NI Week 2012 - Actor Framework

NI Week 2012 - Actor Framework

Well, NI Week turns 18 this year, so you’d figure it would be time to go out and buy a few lottery tickets and some Swisher Sweets (because nothing says grown-up like candy coated cigarettes.) Luckily, though, NI Week 2012 has shown that LabVIEW is neither a gamble nor an immature platform. I mentioned a few of my anticipated highlights yesterday, and today I was able to get a fast start out of the gate, attending a session on the Actor Framework in my very first hour.


Now, the Actor Framework has been around for a couple of years as a downloadable add-on, championed by NI’s Allen C. Smith and Stephen Mercer, but the big news this year is that it is now included directly with LabVIEW 2012! For me, this was the first real exposure to Actor Framework, but I have done some LabVIEW OO development, so I was excited to see how AF might extend and enhance the LVOOP experience.

The first major takeaway was that AF exists to help facilitate Overrides, Extensibility, and Appendability of functions between similar, inherited modules. As a huge proponent of DRY code, these were definitely 3 encouraging promises to hear. In the short amount of time that we had, the best I could tell was that the majority of these benefits come from heavily leveraging LVOOP. By also decoupling dependencies wherever possible and stressing the importance of proper inheritance, I got a very strong feeling that it wasn’t far off from an IOC implementation, which would be an invaluable construct to have for development, debug, simulation, test, and extensibility.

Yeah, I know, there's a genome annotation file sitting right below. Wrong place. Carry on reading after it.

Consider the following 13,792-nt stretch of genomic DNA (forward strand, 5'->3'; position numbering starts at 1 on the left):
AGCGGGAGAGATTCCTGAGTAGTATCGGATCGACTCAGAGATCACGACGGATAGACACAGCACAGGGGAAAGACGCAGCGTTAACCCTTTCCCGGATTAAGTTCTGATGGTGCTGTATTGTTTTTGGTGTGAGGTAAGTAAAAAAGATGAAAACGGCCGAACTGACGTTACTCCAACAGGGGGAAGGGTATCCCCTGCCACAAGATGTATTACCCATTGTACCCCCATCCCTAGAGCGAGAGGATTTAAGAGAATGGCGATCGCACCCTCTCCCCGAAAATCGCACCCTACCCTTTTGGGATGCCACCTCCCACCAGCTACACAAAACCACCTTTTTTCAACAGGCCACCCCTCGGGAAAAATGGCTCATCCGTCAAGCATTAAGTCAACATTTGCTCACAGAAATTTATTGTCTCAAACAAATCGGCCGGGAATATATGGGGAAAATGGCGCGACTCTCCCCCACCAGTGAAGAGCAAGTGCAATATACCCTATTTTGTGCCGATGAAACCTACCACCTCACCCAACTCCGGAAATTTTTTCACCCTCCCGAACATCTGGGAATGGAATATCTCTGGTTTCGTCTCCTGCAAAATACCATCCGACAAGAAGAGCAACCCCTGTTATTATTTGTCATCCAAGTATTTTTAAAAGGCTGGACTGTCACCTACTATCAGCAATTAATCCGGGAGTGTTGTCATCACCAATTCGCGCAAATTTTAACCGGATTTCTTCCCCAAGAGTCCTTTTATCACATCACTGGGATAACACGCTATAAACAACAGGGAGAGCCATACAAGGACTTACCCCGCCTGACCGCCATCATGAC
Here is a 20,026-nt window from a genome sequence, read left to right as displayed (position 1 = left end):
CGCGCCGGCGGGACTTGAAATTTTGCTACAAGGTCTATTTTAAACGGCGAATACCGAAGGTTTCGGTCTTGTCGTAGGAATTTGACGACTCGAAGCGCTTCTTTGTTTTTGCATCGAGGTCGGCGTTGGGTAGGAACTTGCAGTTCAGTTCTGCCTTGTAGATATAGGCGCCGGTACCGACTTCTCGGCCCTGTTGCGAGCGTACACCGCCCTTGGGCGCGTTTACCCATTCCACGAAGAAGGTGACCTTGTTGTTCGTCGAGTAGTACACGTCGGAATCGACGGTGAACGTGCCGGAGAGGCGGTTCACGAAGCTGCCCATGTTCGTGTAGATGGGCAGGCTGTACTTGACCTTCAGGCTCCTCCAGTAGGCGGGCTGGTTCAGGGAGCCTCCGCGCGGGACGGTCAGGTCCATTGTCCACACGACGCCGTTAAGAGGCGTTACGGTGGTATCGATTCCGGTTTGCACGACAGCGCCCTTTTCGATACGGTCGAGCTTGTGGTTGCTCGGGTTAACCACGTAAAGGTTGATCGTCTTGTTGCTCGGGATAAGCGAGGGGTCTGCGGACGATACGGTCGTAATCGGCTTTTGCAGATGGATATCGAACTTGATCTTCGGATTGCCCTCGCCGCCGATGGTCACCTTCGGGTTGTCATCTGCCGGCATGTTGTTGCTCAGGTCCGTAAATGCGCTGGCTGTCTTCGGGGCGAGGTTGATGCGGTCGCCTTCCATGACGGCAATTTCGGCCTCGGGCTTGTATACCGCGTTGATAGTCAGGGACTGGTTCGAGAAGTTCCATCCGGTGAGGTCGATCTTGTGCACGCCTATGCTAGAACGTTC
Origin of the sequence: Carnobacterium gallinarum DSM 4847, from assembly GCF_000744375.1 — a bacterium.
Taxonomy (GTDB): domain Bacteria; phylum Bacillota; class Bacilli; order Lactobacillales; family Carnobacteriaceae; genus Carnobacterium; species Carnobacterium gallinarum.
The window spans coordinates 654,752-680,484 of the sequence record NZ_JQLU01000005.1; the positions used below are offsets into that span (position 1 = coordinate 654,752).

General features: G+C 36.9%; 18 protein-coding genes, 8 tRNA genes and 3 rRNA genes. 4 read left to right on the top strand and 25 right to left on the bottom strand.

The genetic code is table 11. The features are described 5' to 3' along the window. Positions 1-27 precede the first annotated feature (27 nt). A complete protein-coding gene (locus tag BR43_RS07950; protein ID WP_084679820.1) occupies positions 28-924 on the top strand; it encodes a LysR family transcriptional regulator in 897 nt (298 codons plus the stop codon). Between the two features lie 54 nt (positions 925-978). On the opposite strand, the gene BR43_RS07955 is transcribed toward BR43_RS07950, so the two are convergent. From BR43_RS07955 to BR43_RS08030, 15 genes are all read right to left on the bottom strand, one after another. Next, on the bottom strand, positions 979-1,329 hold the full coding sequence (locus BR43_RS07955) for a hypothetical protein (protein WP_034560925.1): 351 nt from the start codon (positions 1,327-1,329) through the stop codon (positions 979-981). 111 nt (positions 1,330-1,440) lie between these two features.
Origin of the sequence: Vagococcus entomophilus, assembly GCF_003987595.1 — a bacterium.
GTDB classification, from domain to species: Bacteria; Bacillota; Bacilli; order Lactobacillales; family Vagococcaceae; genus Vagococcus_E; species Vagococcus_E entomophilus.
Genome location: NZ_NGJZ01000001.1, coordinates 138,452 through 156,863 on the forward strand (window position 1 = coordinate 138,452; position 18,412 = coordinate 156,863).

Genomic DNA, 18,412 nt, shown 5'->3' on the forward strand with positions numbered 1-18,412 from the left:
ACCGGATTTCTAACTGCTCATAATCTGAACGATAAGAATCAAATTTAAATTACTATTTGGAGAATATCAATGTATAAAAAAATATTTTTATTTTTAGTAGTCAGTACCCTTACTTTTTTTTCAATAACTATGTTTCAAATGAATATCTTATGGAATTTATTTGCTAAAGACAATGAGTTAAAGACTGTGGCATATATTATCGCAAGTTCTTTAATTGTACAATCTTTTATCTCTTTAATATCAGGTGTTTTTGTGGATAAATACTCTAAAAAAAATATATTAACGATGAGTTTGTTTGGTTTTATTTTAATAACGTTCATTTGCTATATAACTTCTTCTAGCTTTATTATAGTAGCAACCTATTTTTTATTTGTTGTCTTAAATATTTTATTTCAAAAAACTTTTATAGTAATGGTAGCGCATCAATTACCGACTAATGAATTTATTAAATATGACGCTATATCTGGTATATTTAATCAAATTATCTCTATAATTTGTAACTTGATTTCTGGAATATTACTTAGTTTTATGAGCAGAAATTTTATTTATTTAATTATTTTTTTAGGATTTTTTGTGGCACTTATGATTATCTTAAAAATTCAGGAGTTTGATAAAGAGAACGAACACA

Using the now-built-in-to-LabVIEW tools, the Actor Framework was also able to offer a solution to phase out Variant Message / Event Data being passed everywhere. By making messages and events also object oriented actors, data can be internalized to the events (which all inherit from a generic event class) and explicitly unpackaged. This goes a long way to making LabVIEW more strongly typed, meaning issues can be found earlier (at compile time), not lingering unnoticed until they are uncovered under the right set of conditions at runtime.

Oh, and did I mention it also DOES run on LabVIEW RT?

In all, 45 minutes was definitely not enough time to learn everything I wanted to know about Actor Framework, but from what I saw, it seemed to have promise. With visions of object oriented DMC State Machines dancing in my head, I will definitely be looking into the future uses for Actor Framework.

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